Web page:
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At the Smithsonian, Abraham Lincoln: An Extraordinary Life

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DeepModem Mom Donating Member (1000+ posts) Send PM | Profile | Ignore Fri Jan-16-09 05:59 PM
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At the Smithsonian, Abraham Lincoln: An Extraordinary Life
WP: The Age of Abe
The Smithsonian's First Major Lincoln Retrospective Takes an Honest Look at the Towering Man
By Philip Kennicott
Washington Post Staff Writer
Friday, January 16, 2009; Page C01



When Abraham Lincoln's top hat was brought to the Smithsonian in 1867, the top brass issued a gag order about its arrival. Secretary Joseph Henry worried that the hat would become a distraction. The Smithsonian's purpose, after all, was scientific. Although it already had some important historical and political treasures in its collection, it was not primarily a warehouse for presidential icons.

And so, according to the National Museum of American History's Harry R. Rubenstein, curator of the new exhibition "Abraham Lincoln: An Extraordinary Life," the hat went into a box and straight into storage at the Smithsonian Castle.

There is no reticence about showing it today. The ratty old hat, which has frayed around its edges and faded like an Old Master painting in a drafty church, is now the first and last thing you see when touring this small but poignant exhibition.

Brent Glass, director of the museum, says the show, mounted as part of the Smithsonian's institution-wide celebration of the Lincoln birth bicentennial, is the Smithsonian's first major retrospective devoted to the 16th president. It is small but thorough, with objects ranging from Lincoln's blue-collar days as a young man in Illinois to the funeral pall that covered his casket. The exhibition opens today, in time for the inauguration crowds, but it was planned before the nation decided to elect Barack Obama, whose Illinois pedigree, long and lanky form, and self-professed admiration for Lincoln make the exhibition accidentally relevant to the new national mood.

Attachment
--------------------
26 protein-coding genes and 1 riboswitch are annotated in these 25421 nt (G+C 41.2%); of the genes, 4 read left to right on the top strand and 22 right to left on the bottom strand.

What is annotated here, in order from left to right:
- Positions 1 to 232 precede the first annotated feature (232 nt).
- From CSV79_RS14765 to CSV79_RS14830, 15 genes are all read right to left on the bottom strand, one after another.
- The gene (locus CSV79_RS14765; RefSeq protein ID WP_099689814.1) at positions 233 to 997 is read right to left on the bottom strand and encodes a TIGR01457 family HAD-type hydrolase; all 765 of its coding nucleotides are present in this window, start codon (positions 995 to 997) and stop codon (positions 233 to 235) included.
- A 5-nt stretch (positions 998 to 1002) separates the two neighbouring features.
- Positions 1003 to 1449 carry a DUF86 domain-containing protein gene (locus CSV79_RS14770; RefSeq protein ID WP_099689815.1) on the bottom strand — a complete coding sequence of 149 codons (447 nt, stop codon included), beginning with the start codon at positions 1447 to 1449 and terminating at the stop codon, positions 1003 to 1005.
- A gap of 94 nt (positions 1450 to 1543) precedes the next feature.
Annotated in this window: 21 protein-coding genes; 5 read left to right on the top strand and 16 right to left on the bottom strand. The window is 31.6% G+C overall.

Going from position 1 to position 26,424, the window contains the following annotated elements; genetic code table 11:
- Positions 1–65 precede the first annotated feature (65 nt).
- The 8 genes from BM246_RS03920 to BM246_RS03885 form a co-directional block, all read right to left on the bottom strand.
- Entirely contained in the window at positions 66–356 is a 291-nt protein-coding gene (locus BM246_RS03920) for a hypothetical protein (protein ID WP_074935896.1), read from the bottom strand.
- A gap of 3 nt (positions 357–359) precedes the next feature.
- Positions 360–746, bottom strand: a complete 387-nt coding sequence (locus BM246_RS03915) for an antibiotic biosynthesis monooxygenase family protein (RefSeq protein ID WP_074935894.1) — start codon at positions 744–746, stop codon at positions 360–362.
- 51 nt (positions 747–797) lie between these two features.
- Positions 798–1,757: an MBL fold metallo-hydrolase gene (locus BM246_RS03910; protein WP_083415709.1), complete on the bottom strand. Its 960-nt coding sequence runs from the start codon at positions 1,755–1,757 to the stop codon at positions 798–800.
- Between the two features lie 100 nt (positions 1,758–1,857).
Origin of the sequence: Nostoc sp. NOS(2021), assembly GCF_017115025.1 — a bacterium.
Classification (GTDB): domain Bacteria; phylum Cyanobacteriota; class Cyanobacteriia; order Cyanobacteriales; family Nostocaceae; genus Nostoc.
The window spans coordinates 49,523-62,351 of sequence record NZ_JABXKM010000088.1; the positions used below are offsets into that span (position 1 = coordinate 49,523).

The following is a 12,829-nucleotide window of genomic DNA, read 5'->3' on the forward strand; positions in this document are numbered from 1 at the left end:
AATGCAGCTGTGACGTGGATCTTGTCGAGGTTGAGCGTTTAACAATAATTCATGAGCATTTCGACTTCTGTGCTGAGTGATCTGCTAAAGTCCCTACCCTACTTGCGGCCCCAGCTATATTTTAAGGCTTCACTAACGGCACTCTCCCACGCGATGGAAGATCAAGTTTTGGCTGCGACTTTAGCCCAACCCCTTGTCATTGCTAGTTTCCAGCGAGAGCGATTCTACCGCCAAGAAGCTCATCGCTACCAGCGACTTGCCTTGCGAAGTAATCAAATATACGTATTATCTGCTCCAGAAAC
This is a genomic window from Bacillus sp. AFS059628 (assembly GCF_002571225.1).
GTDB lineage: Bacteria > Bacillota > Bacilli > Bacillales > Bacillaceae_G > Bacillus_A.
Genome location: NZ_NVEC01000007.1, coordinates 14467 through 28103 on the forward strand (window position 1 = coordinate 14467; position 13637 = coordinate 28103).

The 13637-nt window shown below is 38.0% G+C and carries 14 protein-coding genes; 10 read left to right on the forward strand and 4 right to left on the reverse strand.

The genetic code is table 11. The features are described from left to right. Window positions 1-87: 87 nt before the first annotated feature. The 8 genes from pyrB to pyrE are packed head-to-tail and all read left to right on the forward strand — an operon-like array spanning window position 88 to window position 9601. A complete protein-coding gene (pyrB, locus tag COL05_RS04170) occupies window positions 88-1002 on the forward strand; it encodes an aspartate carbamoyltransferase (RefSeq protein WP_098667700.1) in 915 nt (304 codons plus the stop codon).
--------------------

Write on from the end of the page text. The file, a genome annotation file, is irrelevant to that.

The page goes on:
The Obamamania/Lincoln fetish echoes Lincoln's own self-fashioning. And the strength of "An Extraordinary Life" is its candor about these kinds of political myth....

***

What gets you into office can be a burden once in office. Rail-splitting, and even scientific invention, aren't necessarily qualifications for the social and political skill it takes to make the White House function as a power center. Next to the crude bricks of the Lincoln political myth, the exhibition displays the polished stone of the presidential facade: a silver service, gold watches, a beautiful purple dress with white satin piping for the first lady, all status symbols meant to establish the White House as an elegant cultural cynosure.

Lincoln's success as president, the rhetoric that seemed to come from the deepest, Christian conscience of the nation, and the Emancipation Proclamation have all erased direct memory of the contradictions and masks he had to wear....

http://www.washingtonpost.com/wp-dyn/content/article/20...
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